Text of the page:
I didn’t really expect anything new to emerge here in terms of broadening the amount of information we already knew about, and sure enough all the basics of the most historic moments of the scene’s history are covered, from the suicide of original Mayhem vocalist Dead to the arson fires at numerous Norwegian churches to the eventual murder or scene ringleader and Mayhem founder Euronymous at the hands of his former protege (of sorts), Vikernes, so the “”need to know” information is all present and accounted for.

But therein lies the other problem for seasoned black metal veterans such as myself — simply put we already know all this stuff. Sure, it’s intriguing to see it all discussed by the principal players involved, but it’ still old (if always interesting) hat. How the scene has evolved since then, both stylistically and philosophically, is only briefly touched upon, mostly by Fenriz. It makes it all seem somewhat dated, even if it is pretty amazing to see actual news footage of Fantoft Stave Church burning to the ground.

There are intriguing clues as to what is going on down on a deeper level scattered throughout, such as when Vikernes states that Satanism had nothing to do with his music or his actions (which is absolutely true), but his anti-Christan, pro-pagan/heathen sentiments are given only the briefest examination by the filmmakers. Stated most basically, they maintain a respectful and non-judgmental attitude toward the subjects of their work, but don’t seem to have either the time or the inclination to go into the subject as deeply as fans such as myself would like. I was hoping that the deleted scenes that serve as the only bonus feature on the DVD (which features both exceptional widescreen picture and stereo (although 5.1 woulda been nice) sound quality) would fill on some of the gaps, but alas, not really.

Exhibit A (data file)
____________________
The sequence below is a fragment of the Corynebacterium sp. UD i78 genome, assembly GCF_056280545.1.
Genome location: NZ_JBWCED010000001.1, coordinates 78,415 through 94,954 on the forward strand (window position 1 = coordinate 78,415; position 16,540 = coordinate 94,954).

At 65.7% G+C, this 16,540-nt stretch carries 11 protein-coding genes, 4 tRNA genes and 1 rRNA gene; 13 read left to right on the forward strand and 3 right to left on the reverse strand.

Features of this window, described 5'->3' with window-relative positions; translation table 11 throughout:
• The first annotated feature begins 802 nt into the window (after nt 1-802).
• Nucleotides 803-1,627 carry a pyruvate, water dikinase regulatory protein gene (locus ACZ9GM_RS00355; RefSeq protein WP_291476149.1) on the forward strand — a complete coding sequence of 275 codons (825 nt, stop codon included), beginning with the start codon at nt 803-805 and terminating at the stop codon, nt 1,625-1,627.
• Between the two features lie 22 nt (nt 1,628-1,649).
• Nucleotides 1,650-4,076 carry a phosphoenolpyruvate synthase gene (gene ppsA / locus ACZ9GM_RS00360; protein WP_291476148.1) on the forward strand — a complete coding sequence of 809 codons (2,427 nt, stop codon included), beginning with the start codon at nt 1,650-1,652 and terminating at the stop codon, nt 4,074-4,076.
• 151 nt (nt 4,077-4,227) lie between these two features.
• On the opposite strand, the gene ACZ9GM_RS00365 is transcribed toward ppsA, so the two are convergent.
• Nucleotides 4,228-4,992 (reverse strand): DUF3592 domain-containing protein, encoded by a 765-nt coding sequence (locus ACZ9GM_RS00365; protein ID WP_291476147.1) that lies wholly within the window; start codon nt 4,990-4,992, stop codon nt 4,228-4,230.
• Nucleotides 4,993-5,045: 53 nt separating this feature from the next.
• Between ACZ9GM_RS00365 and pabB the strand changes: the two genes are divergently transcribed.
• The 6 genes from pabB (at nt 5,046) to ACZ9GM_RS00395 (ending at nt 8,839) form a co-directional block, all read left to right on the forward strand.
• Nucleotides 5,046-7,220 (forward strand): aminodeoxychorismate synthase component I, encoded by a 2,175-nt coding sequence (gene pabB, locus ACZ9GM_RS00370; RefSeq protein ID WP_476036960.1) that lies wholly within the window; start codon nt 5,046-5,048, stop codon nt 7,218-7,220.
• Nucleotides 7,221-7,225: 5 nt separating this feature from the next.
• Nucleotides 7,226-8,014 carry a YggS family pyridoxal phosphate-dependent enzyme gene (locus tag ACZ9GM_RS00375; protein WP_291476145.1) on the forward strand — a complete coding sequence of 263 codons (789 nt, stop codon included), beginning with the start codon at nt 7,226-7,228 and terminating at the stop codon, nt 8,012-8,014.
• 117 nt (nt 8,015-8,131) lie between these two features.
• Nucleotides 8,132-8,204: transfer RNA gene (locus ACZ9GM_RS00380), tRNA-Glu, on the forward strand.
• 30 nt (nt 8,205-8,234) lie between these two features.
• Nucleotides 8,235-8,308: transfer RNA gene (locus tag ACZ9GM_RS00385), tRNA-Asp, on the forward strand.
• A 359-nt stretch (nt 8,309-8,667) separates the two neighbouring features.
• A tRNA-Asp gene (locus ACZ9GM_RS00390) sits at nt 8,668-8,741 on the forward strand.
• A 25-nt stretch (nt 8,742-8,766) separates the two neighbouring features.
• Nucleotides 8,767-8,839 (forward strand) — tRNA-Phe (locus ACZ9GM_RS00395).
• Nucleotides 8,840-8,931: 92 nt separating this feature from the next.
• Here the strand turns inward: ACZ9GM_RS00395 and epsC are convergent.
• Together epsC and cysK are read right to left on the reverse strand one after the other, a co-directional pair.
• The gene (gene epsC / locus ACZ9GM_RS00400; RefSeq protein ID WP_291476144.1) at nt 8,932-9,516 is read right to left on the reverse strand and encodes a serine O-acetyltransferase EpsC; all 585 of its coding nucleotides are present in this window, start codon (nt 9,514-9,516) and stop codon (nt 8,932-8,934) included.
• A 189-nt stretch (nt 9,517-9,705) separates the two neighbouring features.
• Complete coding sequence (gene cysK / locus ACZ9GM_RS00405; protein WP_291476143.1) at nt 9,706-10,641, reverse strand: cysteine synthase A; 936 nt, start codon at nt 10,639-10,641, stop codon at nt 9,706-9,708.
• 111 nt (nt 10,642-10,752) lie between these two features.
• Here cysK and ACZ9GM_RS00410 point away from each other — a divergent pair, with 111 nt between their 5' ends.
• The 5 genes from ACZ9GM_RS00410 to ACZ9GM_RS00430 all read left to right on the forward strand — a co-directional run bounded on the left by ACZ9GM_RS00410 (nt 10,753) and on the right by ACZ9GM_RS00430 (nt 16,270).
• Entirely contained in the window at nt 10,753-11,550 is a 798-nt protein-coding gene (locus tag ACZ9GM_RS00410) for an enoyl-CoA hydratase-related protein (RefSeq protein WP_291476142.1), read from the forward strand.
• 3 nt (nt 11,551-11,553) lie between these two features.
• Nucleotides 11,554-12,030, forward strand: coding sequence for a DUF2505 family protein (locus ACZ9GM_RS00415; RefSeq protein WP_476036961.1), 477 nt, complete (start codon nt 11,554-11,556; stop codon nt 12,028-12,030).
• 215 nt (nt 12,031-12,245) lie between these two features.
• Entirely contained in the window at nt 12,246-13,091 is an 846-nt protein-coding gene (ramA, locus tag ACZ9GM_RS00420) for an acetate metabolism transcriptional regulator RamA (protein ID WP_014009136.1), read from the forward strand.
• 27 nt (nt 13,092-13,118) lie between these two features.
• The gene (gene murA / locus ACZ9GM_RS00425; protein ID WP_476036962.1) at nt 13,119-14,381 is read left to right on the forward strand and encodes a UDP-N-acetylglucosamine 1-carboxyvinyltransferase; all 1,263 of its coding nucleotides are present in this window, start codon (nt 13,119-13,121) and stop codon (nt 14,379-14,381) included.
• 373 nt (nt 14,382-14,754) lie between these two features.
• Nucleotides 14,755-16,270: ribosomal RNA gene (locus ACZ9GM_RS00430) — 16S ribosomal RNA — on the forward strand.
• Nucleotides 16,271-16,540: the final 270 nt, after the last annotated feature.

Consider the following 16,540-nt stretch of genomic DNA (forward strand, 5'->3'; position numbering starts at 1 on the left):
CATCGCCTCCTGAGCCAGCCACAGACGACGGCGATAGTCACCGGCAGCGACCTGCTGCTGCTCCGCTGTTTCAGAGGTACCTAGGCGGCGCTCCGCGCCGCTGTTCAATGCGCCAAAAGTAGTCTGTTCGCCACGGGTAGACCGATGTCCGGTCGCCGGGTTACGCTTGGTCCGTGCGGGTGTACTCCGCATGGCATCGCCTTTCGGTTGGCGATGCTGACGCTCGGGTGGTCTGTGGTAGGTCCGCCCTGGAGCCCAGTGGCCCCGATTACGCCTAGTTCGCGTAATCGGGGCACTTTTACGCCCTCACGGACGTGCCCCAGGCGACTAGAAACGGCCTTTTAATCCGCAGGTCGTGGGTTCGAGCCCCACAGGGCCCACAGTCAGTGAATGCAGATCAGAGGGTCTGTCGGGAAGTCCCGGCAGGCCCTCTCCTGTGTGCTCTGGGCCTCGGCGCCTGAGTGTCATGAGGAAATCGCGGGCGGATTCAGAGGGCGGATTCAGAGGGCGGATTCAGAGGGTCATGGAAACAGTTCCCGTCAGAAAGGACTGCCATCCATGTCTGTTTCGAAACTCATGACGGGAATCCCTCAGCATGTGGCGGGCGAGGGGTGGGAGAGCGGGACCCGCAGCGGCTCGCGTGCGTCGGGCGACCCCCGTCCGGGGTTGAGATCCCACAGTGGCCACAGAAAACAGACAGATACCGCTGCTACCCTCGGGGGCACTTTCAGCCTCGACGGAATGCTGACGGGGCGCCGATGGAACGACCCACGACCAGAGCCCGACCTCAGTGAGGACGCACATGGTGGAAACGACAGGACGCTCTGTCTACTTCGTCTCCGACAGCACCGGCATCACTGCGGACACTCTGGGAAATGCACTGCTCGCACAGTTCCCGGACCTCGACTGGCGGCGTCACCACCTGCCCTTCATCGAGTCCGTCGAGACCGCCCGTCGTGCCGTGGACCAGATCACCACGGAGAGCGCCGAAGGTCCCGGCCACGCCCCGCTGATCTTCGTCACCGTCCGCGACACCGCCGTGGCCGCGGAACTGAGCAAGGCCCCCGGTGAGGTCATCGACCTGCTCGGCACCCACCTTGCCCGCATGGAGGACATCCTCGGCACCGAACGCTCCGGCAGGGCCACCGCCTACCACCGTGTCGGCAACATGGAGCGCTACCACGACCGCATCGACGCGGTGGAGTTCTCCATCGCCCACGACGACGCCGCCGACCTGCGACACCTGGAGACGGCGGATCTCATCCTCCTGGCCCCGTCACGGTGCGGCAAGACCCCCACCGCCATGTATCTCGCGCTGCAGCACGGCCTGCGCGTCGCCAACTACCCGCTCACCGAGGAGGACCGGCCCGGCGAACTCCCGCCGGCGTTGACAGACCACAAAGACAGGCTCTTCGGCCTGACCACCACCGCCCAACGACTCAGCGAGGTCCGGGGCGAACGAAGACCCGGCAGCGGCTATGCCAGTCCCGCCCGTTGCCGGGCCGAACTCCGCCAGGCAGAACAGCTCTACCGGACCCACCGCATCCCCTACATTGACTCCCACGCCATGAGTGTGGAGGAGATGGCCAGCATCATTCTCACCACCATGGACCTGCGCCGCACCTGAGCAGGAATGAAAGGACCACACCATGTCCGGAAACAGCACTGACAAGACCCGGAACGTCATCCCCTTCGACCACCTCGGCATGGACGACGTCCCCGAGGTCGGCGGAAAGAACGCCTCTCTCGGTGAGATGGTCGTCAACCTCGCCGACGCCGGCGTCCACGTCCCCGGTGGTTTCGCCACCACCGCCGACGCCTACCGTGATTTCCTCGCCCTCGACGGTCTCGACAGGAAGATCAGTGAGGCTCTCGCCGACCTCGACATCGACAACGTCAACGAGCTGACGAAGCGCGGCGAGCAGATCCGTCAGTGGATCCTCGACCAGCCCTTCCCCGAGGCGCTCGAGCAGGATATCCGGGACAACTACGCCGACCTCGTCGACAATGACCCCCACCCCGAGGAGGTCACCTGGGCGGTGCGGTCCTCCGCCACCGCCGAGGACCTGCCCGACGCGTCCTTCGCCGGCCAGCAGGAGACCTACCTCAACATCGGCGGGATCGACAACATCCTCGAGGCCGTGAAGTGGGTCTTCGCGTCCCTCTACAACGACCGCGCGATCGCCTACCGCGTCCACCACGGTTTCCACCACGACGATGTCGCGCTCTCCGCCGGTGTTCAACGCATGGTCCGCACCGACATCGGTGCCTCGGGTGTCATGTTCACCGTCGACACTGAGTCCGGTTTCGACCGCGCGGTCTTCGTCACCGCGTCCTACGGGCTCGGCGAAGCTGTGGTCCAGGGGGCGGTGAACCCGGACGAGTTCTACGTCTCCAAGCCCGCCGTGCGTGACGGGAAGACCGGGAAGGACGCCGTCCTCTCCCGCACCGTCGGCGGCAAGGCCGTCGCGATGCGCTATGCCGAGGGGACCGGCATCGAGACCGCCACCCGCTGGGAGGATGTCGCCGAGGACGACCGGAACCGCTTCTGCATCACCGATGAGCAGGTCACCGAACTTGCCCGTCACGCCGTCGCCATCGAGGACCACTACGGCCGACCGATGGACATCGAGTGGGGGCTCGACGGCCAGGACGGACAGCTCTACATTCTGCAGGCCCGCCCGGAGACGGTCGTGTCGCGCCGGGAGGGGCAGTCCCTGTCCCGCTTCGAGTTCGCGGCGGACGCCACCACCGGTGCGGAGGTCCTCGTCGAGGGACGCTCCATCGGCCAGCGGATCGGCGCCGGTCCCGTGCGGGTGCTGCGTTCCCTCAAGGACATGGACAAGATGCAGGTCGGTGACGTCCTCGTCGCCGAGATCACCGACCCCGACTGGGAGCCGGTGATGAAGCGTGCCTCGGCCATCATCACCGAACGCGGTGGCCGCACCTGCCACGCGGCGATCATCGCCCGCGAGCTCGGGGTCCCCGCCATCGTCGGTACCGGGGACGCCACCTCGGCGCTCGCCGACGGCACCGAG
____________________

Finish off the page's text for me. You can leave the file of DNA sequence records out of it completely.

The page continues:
I don’t want to sound too negative, really, because on the whole the film is, as I said, well done, and avoids the simple route of veering into pure shock-value territory, which too much of the media “attention” surrounding some of the more admittedly spectacular events associated with this music went in for. I think the film would serve as a great introduction to the music and more specifically the period of the music’s history that it covers to someone previously unfamiliar with it, but I also honestly have to wonder how much interest somebody who’s not already “into” black mental would have in this flick in the first place. They’re largely preaching to the choir here, it stands to reason, and a more thorough and comprehensive overview probably would be more than welcome by most of us, especially since these filmmakers so obviously understand just what the hell it is they’re talking about

For those of us who know the story, though, there’s nothing much new to be found here — but it is nice to see it recounted this stylishly and this well. I was hoping for (though admittedly not expecting) greatness, I admit, but am more than happy to settle for good.